The role of women and the peasant in contested war narratives
To understand the role of women in 1971, we need to look at the social structure of the country. The official state of Bangladesh didn’t exist formally in Bangladesh which was under occupation and survival – social, economic and physical- was entirely the matter of the individual household or the village or urban zones. Thus, ordinary people developed an alternative state, which on the surface was Pakistan but inside was Bangladesh. This was the greatest achievement of the people and they did it on their own. No official order was needed to do this because this was spontaneous patriotism generated by society.
What the peasant did was keep producing food under great difficulties. Thus records show that there was very little agricultural shortfall. It allowed Bangladesh some breathing time after liberation too.
What women did was keep the household going, look after the family whether men were present or not, protect women from sexual violation, raise children, help FFs in every way, provide enormous logistical support to the fighters when needed, work as wage laborers when needed, perform traditional male duties when men were absent, serve as warriors when opportunities and occasion arose and kept society intact. Without women who preserved Bangladesh like a precious jewel, no war could have delivered freedom to the land because society would have vanished. But even today we not only have no recognition except for those who suffered as rape victims, we are silent on the role of women.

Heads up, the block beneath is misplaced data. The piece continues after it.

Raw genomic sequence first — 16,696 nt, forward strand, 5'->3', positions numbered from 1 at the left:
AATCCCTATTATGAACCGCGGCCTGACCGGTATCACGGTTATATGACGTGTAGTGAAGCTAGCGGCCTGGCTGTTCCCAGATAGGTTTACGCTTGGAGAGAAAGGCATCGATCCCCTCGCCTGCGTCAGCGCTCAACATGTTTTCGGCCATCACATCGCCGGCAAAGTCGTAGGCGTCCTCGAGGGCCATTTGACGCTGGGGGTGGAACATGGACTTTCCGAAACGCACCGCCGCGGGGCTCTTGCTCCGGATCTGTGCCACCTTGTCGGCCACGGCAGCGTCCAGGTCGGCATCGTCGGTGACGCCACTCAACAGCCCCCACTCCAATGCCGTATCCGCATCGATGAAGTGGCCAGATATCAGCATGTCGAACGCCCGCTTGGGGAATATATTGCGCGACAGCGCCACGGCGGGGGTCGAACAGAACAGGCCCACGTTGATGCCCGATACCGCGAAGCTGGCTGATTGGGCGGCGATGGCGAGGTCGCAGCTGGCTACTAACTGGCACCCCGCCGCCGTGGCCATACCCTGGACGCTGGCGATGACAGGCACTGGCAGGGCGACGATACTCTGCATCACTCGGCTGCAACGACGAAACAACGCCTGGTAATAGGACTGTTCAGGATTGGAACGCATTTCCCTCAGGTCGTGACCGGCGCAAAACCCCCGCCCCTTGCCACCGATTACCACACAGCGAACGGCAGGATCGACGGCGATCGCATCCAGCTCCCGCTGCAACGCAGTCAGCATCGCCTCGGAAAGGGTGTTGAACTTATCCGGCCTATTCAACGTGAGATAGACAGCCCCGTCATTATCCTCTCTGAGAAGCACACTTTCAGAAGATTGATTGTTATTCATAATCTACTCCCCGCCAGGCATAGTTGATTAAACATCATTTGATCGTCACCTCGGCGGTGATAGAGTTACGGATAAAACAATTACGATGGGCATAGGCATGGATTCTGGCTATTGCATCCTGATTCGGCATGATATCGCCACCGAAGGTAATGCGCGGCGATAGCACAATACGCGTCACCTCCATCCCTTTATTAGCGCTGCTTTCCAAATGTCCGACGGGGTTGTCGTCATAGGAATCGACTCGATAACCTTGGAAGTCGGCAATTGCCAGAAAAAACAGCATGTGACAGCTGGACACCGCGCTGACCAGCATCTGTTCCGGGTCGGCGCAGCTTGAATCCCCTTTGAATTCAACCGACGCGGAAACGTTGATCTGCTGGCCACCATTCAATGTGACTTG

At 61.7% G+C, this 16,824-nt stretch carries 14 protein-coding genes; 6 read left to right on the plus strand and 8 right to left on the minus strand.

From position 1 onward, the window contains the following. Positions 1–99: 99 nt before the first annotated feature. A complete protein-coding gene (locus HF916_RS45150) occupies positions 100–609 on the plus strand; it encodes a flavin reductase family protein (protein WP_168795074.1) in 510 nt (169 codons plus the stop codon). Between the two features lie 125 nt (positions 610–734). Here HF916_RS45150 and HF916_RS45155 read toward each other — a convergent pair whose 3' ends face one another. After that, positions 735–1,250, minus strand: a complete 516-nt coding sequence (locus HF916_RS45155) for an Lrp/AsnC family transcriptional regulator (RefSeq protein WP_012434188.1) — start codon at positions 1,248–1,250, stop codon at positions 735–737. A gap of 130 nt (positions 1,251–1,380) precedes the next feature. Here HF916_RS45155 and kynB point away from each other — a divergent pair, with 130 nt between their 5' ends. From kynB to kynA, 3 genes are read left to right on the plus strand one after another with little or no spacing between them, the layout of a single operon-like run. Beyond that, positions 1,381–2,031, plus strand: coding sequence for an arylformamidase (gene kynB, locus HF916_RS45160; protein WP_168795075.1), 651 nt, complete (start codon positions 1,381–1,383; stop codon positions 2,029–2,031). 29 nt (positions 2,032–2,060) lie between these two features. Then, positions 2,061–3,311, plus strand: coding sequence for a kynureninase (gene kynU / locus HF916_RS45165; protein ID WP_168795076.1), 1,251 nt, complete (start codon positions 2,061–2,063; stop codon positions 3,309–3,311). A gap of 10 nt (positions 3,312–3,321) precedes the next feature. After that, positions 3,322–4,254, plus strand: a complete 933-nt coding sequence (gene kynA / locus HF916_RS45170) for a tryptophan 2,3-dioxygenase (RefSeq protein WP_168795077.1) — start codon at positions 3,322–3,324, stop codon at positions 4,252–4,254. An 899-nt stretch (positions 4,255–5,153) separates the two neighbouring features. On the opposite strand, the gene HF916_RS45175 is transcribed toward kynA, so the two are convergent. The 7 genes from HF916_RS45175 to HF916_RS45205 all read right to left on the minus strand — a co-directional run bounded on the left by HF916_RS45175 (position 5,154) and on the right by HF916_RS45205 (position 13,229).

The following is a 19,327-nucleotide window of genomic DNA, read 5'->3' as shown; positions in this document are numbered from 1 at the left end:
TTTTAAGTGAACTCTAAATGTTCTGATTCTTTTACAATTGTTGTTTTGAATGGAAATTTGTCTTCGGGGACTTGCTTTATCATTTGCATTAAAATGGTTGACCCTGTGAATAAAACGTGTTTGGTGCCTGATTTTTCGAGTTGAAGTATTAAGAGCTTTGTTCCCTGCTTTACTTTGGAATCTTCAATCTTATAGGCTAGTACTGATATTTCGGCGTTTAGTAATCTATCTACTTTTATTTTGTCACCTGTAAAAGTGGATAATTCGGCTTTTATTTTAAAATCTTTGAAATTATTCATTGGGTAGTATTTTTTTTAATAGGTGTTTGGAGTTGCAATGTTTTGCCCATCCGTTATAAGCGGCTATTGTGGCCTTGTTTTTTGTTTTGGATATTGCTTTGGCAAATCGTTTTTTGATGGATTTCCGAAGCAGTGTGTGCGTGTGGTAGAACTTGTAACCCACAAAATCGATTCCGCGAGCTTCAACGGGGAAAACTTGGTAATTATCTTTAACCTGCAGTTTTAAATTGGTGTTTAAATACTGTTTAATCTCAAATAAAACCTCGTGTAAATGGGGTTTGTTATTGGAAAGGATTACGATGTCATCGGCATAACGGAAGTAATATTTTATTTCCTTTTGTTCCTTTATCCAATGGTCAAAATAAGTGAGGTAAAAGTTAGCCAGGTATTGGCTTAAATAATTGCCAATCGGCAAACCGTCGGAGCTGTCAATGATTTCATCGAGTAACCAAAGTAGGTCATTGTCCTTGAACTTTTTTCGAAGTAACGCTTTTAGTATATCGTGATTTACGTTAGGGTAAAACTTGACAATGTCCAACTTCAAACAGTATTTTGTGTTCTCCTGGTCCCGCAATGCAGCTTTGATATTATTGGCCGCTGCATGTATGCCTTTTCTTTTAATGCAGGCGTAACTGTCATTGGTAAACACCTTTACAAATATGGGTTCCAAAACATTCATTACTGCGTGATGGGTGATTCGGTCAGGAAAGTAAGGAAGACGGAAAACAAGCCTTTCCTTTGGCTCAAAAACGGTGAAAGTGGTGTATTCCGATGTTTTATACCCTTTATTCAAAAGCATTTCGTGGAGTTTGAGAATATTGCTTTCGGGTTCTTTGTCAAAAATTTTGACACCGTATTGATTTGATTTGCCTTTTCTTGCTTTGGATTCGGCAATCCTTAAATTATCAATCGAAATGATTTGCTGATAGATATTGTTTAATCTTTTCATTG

We are silent partly because we don’t have the eyes or the analytical skills to describe the role of women in 1971. But we also deliberately ignore their role because that might mean an obligation to share the credit and hence the resource of post -1971 Bangladesh. It’s something we don’t want to do hence we begin by refusing their right to be recognized.
Mr. Afsan Chowdhury is- a Journalist, Media Professional, Researcher, Social Activist, Author, Blogger and much more. At present, he is teaching History of Bangladesh and Diversity Studies at BRAC U and run research projects while continuing media activities. He was part of the Muktijuddher Dolilpatra Project led by Hasan Hafizur Rahman from 1978 to 1986 which produced 15 volumes of documents on the history of 1971. For the BBC, he produced eight radio series and several chat shows on the issue on 1971. He has produced a video documentary on women and 1971 titled “Tahader Juddhyo”. Afsan has edited and co-authored a four-volume history of 1971, “Bangladesh 1971”.He has worked in several parts of the world as a development and Human Rights specialist for the UN and other agencies. Afsan was the Oak Fellow on International Human Rights of the Colby College in the USA in 2008.